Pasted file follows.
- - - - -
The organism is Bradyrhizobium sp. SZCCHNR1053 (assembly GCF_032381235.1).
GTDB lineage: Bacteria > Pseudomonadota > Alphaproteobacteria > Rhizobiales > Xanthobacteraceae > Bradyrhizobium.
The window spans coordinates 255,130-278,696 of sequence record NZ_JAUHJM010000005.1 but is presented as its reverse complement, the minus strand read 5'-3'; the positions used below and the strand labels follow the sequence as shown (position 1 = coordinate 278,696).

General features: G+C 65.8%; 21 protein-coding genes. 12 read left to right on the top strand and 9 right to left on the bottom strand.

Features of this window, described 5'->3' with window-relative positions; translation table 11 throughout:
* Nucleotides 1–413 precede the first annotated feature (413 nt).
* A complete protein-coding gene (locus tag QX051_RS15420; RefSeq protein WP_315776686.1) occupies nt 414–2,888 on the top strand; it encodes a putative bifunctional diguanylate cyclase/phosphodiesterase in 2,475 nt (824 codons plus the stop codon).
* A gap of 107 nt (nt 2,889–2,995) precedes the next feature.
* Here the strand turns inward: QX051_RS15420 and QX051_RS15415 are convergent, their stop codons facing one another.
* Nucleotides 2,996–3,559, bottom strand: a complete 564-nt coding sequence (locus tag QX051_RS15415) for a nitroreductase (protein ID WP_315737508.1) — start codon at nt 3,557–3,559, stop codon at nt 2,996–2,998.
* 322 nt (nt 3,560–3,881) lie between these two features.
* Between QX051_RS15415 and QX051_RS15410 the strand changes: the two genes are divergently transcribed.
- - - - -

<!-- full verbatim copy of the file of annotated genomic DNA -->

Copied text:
The organism is Bradyrhizobium sp. SZCCHNR1053 (assembly GCF_032381235.1).
GTDB lineage: Bacteria > Pseudomonadota > Alphaproteobacteria > Rhizobiales > Xanthobacteraceae > Bradyrhizobium.
The window spans coordinates 255,130-278,696 of sequence record NZ_JAUHJM010000005.1 but is presented as its reverse complement, the minus strand read 5'-3'; the positions used below and the strand labels follow the sequence as shown (position 1 = coordinate 278,696).

General features: G+C 65.8%; 21 protein-coding genes. 12 read left to right on the top strand and 9 right to left on the bottom strand.

Features of this window, described 5'->3' with window-relative positions; translation table 11 throughout:
* Nucleotides 1–413 precede the first annotated feature (413 nt).
* A complete protein-coding gene (locus tag QX051_RS15420; RefSeq protein WP_315776686.1) occupies nt 414–2,888 on the top strand; it encodes a putative bifunctional diguanylate cyclase/phosphodiesterase in 2,475 nt (824 codons plus the stop codon).
* A gap of 107 nt (nt 2,889–2,995) precedes the next feature.
* Here the strand turns inward: QX051_RS15420 and QX051_RS15415 are convergent, their stop codons facing one another.
* Nucleotides 2,996–3,559, bottom strand: a complete 564-nt coding sequence (locus tag QX051_RS15415) for a nitroreductase (protein ID WP_315737508.1) — start codon at nt 3,557–3,559, stop codon at nt 2,996–2,998.
* 322 nt (nt 3,560–3,881) lie between these two features.
* Between QX051_RS15415 and QX051_RS15410 the strand changes: the two genes are divergently transcribed.